So, is what they are talking about there in fact a treatment to prevent a little girl from being a lesbian? I really do not know. Some are taking it that way, and it sounds like they have a good argument for that belief.

Being trans is very difficult, but as we know, all life is difficult, mysterious and unpredictable. The Buddha said that a long time ago.
When somebody tells me they have a way to make the lives of people with *abnormalities* ‘better’ or more *normal*, my ears start twitching. The message is ‘danger nearby; be ready to flee!’ Since the human genome project, more advances are being made all of the time. There are many ‘conditions’ that may come to be treated. The question is, how domesticated (normal) should the human population become through the application of simple, low cost pre-natal ‘remedies’. Who gets to police what preventatives are for really ‘good’ reasons and which ones are simply part of a plan, conscious or not, to make a ‘homogenized human race’?

If you have been reading here for a while, or if you would care to look back a bit, you will remember that my philosophy is that we need to work with what we have. We need to reflect on who we are, and who we would like to be, and find ways to take ourselves from here to there. Emphasis on take ourselves. Sure we need help along the way to understanding. Sure we need support. We do not need an unknown hand stepping in to make us all the same… all ‘normal’ before we even start our lives.

Oh Halle, you say, you are over-reacting to this. All the good doctor and others want to do is to eliminate a nasty genetic defect that kills some and makes life difficult for others.

Folks, we are the result of generations of genetic defects; a process called evolution. There is no telling where this amazing genetic experiment called life might lead. My children might be part of a chain that leads to a wonderful future, or not. That is the beauty of unstructured life and struggle.

So you are going to tell me that if it were my child who might die because of this defect, I would sing a different tune. Well, yes my child ‘bearing’ years are gone, but I hope to have grandchildren someday. I hope they are unique. The very thought of those lives being made 'normal' and boring like some dairy cow makes my blood boil, and it should yours too.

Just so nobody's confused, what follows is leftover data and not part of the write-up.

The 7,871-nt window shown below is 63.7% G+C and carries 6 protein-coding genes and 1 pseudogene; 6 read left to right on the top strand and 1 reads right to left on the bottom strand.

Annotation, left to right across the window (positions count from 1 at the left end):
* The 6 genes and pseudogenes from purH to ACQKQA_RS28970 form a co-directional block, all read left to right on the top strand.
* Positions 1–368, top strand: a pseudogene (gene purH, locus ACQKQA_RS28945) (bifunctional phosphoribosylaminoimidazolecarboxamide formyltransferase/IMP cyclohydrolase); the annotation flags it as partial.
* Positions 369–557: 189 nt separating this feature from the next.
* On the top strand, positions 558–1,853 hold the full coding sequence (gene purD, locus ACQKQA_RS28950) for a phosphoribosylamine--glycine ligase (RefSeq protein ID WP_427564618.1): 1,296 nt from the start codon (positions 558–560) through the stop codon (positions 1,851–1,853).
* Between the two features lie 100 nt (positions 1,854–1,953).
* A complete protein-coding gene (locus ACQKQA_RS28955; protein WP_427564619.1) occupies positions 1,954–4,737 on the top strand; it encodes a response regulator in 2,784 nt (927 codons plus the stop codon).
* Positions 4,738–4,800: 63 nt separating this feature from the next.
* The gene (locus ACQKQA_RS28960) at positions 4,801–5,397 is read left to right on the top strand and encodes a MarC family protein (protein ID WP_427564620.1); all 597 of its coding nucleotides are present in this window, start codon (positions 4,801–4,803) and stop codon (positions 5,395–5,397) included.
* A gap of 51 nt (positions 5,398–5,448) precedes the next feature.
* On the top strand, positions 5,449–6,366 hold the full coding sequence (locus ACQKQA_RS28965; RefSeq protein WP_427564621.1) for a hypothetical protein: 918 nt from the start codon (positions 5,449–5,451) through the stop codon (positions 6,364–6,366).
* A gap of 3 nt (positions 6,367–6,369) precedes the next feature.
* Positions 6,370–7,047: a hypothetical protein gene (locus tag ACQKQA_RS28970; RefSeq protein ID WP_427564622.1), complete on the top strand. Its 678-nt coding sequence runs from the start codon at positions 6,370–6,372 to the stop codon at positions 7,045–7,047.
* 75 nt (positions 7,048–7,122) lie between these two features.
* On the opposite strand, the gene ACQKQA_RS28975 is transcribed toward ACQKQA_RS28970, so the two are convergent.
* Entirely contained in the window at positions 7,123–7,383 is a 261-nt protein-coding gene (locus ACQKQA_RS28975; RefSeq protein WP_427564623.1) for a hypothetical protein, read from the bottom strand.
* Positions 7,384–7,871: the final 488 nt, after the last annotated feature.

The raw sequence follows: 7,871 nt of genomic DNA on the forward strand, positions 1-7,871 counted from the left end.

If anybody said the world would be better off if only we could eliminate this or that kind of person, you would be horrified I hope. So be horrified, because in the long run, that is really what this sort of ‘treatment’ will come to be about.

Please, let’s not allow the human race to become 'normal'.

Halle

Friday, 2 July 2010

Only a Rhetorical Question

Life is about choice. Even when you decide not to choose, you have made that choice. Every choice changes the way things will be from then on.

To recap, here is the situation:

From all reports, related to me by my sweetie, an expert in this area, my male façade has been exemplary. Nobody could possibly have a suspicion that inside this obviously male shell lurks a rich female persona. I therefore could choose to return to my past, devote myself to very male pursuits and modes of behavior and slowly drink my self-loathing shell to death.

From all reports, beginning transition to female at my age, marital and economic situation is a tremendously painful experience, which will by the time I am finished leave me in the body I should have been born with, at an age where I should have a rich personal history as a woman, but do not. I will be a novice woman with few, if any friends, living in an old woman's body. Now I must admit that does sound like an adventure.

From all reports, trying to walk the middle of the road is confusing and painful; akin to riding a roller-coaster standing up while juggling two people inside (sorry Veronica) and making neither truly happy.

The following is, I assure you, a rhetorical question, designed only to make those of you who are totally confused by the choices that face you feel better because you can be assured you are not alone.

What in the world am I going to do now?